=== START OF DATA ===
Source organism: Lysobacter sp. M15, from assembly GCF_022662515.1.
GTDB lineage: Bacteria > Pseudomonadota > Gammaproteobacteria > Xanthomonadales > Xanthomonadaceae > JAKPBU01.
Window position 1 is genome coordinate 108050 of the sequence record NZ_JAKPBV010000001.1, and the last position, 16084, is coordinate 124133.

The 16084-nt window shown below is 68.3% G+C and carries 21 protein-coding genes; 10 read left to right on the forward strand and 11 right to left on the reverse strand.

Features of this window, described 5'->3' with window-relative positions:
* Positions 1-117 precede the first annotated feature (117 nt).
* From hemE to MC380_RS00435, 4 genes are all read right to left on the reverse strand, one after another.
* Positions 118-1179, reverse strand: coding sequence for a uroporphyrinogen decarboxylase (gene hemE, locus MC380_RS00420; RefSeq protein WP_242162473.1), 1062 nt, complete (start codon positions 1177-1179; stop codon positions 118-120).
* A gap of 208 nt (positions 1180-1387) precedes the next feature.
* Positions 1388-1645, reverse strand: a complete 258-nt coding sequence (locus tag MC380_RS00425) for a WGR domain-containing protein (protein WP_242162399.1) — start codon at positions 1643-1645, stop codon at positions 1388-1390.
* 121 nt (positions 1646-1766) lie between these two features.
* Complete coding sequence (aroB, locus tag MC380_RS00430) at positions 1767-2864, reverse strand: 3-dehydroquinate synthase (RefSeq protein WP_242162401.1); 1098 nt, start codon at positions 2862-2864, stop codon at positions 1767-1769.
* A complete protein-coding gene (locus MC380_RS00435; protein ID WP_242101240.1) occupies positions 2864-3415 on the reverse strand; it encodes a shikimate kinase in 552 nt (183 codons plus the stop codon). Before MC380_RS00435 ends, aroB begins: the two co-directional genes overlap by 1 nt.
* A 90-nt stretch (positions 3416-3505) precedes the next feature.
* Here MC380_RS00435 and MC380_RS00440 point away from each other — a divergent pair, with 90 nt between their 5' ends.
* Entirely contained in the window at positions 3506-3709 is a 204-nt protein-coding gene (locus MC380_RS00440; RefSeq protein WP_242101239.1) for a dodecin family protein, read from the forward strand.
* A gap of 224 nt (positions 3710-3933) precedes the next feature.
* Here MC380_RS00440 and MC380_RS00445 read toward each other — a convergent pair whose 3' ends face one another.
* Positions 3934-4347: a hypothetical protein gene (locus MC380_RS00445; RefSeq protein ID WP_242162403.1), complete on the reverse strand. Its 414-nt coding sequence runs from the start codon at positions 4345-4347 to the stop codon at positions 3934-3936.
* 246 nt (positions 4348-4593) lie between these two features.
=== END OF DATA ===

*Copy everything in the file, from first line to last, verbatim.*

Source organism: Lysobacter sp. M15, from assembly GCF_022662515.1.
GTDB lineage: Bacteria > Pseudomonadota > Gammaproteobacteria > Xanthomonadales > Xanthomonadaceae > JAKPBU01.
Window position 1 is genome coordinate 108050 of the sequence record NZ_JAKPBV010000001.1, and the last position, 16084, is coordinate 124133.

The 16084-nt window shown below is 68.3% G+C and carries 21 protein-coding genes; 10 read left to right on the forward strand and 11 right to left on the reverse strand.

Features of this window, described 5'->3' with window-relative positions:
* Positions 1-117 precede the first annotated feature (117 nt).
* From hemE to MC380_RS00435, 4 genes are all read right to left on the reverse strand, one after another.
* Positions 118-1179, reverse strand: coding sequence for a uroporphyrinogen decarboxylase (gene hemE, locus MC380_RS00420; RefSeq protein WP_242162473.1), 1062 nt, complete (start codon positions 1177-1179; stop codon positions 118-120).
* A gap of 208 nt (positions 1180-1387) precedes the next feature.
* Positions 1388-1645, reverse strand: a complete 258-nt coding sequence (locus tag MC380_RS00425) for a WGR domain-containing protein (protein WP_242162399.1) — start codon at positions 1643-1645, stop codon at positions 1388-1390.
* 121 nt (positions 1646-1766) lie between these two features.
* Complete coding sequence (aroB, locus tag MC380_RS00430) at positions 1767-2864, reverse strand: 3-dehydroquinate synthase (RefSeq protein WP_242162401.1); 1098 nt, start codon at positions 2862-2864, stop codon at positions 1767-1769.
* A complete protein-coding gene (locus MC380_RS00435; protein ID WP_242101240.1) occupies positions 2864-3415 on the reverse strand; it encodes a shikimate kinase in 552 nt (183 codons plus the stop codon). Before MC380_RS00435 ends, aroB begins: the two co-directional genes overlap by 1 nt.
* A 90-nt stretch (positions 3416-3505) precedes the next feature.
* Here MC380_RS00435 and MC380_RS00440 point away from each other — a divergent pair, with 90 nt between their 5' ends.
* Entirely contained in the window at positions 3506-3709 is a 204-nt protein-coding gene (locus MC380_RS00440; RefSeq protein WP_242101239.1) for a dodecin family protein, read from the forward strand.
* A gap of 224 nt (positions 3710-3933) precedes the next feature.
* Here MC380_RS00440 and MC380_RS00445 read toward each other — a convergent pair whose 3' ends face one another.
* Positions 3934-4347: a hypothetical protein gene (locus MC380_RS00445; RefSeq protein ID WP_242162403.1), complete on the reverse strand. Its 414-nt coding sequence runs from the start codon at positions 4345-4347 to the stop codon at positions 3934-3936.
* 246 nt (positions 4348-4593) lie between these two features.